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Johnny Roy & The RubTones: Press

Johnny Roy & The RubTones
Call Johnny Roy!!
Lextone (2005) LX 444

13 tracks, 72 minutes. Recommended. Hailing from Lexington, Kentucky, Johnny Roy & The RubTones, a storming blues trio called in harp wizard Terry Bean for the new disc Call Johnny Roy!! While Lexington might not be a known hotbed for blues, there's little doubt that Roy and company went headlong into this project with their hearts in the right place... recording in Clarksdale, Mississippi at Jimbo Mathus' Delta Recording Studio couldn't hurt either. Roy is a completely rounded guitarist with a warehouse-sized vocabulary and a booming voice that soars above, below, and around the grooves on this baker's dozen. With eight self-penned originals aboard, JR shows his skills well to the fore in It Never Seems To Happen That Way, a bristling shuffle with torrid guitar, the crushing Chicago march of Red Meat, Women & Whiskey, and Blues Take Me Home , the disc's eleven-minute masterpiece which explains, in gripping detail, a man's quest for the heart, soul, and meaning of blues. Roy's partners in crime, Sean McLaughlin on bass and Jim Turner on drums, prove to be an exceptional rhythm section driving things along steadily without a hitch. Covers include Little Junior Parker's Man Or Mouse and the Wynonie Harris gem I Love My Baby's Puddin' - both well-done. Cell Phone Baby , another fine original, shows that you can still write strong blues in the 21st century if you're aware of life in the fast lane. Terry Bean's harp is superb on I Go Into Orbit and Little Demons (coming in two separate mixes), while The Real Deal displays his excellence on chromatic. Perhaps the biggest surprise is that this project was recorded 'live' in the studio without any gimmickry or magic tricks (save for overdubbing the fine backing vocals of Donald and Shanna Mayes in Blues Take Me Home), and that Bean himself had no rehearsal at all, proving that blues is best when recorded off-the-cuff with a formidable band leading the charge. A tip of the hat to Jimbo Mathus and Roy for solid production. Bonus points for creative liner notes from JR and the superb artwork deserves special mention. There are countless outfits across the country laying their blue souls bare, but few match the wit, ease, and teamwork of Johnny Roy & The RubTones - these guys are the real deal. Call Johnny Roy!! Indeed.

(C) 2005 by Craig Ruskey
Posted on Fri, May. 20, 2005

Different shades of blues


By Walter Tunis


Johnny Roy & the RubTones

10 tonight and Saturday at Cheapside Bar and Grill, 131 Cheapside. (859) 254-0046. $5.

As a guitarist, Johnny Roy is so serious about the blues that he cut his new album in Clarksdale, Miss., with famed juke joint stylist Jimbo Mathus. As a band leader, he fronts a tasty trio called the RubTones and a repertoire that runs from jump blues to West Side-Chicago blues to occasional trips through the sounds and styles of New Orleans and Cajun country.

Name doesn't ring a bell? Then maybe Johnny's real-life alias, John Hedger, will. For more than 20 years, Hedger has been one of Lexington's most versed blues voices, from his early bands (Jumpstreet, Jack O'Diamonds) to a tenure of seven years with singer Patty Butcher. He formed the RubTones in 2003 with the notion of showing off numerous shades of blues.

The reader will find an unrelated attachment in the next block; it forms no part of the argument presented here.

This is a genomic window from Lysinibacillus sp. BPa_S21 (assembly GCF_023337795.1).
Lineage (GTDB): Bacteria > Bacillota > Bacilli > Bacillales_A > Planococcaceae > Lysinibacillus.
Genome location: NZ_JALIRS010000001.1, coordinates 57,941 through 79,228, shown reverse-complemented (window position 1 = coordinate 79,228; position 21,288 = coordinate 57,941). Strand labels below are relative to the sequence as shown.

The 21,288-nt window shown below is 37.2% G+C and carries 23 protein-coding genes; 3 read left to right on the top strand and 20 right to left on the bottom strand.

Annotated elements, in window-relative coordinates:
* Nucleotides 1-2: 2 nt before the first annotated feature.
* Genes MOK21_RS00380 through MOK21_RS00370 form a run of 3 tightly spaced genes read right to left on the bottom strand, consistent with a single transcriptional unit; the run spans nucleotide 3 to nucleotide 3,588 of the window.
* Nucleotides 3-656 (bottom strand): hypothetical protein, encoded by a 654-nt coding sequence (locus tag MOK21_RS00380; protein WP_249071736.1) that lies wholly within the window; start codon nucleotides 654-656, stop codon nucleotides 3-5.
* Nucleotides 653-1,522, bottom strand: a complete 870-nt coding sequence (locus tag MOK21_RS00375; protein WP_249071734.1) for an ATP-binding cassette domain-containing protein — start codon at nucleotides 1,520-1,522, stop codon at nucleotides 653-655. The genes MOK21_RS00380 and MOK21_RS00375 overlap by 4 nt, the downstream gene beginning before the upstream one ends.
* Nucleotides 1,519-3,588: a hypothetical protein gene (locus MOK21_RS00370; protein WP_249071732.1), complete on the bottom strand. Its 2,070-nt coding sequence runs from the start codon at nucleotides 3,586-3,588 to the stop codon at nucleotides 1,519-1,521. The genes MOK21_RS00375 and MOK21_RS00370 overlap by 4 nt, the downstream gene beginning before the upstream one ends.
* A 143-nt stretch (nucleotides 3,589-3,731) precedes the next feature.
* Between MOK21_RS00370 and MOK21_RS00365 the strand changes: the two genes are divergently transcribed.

Hedger celebrates the release of Calling Johnny Roy!!, which he co-produced with Mathus, tonight and Saturday at Cheapside Bar and Grill. The first set each night will-feature the RubTones (bassist Sean McLaughlin and drummer Jim Turner) playing tunes from the CD. The second set will enlist special guests that will probably include Butcher.

"I've done a lot of blues over years," Hedger said. "But I started this band with the idea that we can do pretty much anything we want as far as classic blues goes."
"Just wanted to tell you that I heard you in the jukebox. You gotta be one of best on there. This ain't meant to be no snow job, but that voice is golden, mellifluous. So, I just calls 'em as I see 'em."
Fred Bolden ( Nephew of Mississippi John Hurt and cousin of Skip James) - From The Blindman's Blues Forum (May 14, 2004)
"I have to admit that with most white blues guys, I expect solid guitar work and barely passable vocals... Well, Johnny Roy delivers not only on the guitar but has a tremendous voice - I'm not just saying that to be a nice guy. Johnny's got a crisp tenor with exceptional control, great enunciation and a very cool southern drawl. The guy can SING! Johnny's a real tasteful guitarist, as well, who has done his listening to the right stuff. It was a real treat to have him sit in with my group and I thouroughly enjoyed sitting out front to listen."
Sean Carney (of The Sean Carney Band and Teeny Tucker Band) - From The Blindman's Blues Forum (Jun 21, 2004)
"You have a winner here! ...I don't see why this cd shouldn't be blues hit. ... You are a great guitar player...Sound wise, you got a good one. I am listening on my funky, old, $100 all in one system... It sounds great on it. Lots of air in the mix. You should be proud of this cd. It has great songs, grooves."
Walter Tore (Spontobeat)... - From The Blindman's Blues Forum (Feb 10, 2005)
"I can hear some jimmy rogers in there somewhere. at times,your voice reminds me of jimmy thackery when he was singing and playing for the Nighthawks.'ve got some good chops there johnny roy. I think you play with lots of passion and feeling. I can hear the pain, tears, and hardships that have helped form your musical character in the recording. good job!"
Richard Ray Farrell ...( bohemian blues artist...played with Frank Frost ) - From The Blindman's Blues Forum (Feb 10, 2005)